9. Bobbi Humphrey: Blacks and Blues (Blue Note, 1973)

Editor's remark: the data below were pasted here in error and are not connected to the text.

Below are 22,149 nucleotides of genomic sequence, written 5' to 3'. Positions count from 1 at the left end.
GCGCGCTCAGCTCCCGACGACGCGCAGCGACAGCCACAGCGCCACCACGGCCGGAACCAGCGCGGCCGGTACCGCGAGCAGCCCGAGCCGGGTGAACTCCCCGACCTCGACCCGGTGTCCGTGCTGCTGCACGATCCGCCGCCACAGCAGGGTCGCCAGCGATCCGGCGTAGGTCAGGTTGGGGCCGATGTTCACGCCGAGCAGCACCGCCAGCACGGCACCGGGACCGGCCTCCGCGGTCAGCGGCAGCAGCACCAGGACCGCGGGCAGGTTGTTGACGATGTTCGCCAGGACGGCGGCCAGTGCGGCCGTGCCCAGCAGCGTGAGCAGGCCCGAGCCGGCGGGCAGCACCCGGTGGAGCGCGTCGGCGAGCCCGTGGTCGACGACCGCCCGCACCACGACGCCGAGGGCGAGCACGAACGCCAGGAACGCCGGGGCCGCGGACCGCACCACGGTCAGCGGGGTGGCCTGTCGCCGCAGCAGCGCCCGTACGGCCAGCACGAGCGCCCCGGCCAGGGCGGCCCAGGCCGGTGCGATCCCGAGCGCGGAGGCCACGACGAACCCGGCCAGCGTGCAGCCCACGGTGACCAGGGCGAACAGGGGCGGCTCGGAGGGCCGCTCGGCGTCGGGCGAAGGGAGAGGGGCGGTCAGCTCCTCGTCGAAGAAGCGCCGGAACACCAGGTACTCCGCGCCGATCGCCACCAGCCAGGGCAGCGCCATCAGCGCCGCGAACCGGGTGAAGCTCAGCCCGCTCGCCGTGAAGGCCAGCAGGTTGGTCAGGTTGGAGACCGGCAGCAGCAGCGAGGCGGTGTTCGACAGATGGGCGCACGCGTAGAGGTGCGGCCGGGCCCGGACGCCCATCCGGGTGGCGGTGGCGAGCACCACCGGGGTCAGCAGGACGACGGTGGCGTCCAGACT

Even more than Hubert Laws, Bobbi Humphrey did for the flute what Roy Ayers did for the vibraphone. That is, she made it a vehicle for dark and dirty funk-soul jazz. Any doubter of that claim will not last beyond the halfway point of “Chicago, Damn,” the first track on 1973’s Blacks and Blues. And as was the case with Ayers, the layers of thump-bass ostinatos and soul-crooner vocals do nothing to diminish Humphrey’s chops. One high point comes during the sexy slow jam “Just a Love Child” (which, except for its ill-advised clavinet solo, could fit well in a stag film of the period): Humphrey adds a high come-hither vocal, then tops it with an irresistible and also oddly come-hither flute line. Her real soul music, though, is in her solo on the dancefloor-ready “Jasper Country Man,” a near-perfect slice of funk that could serve as a soundtrack for the entire cultural era.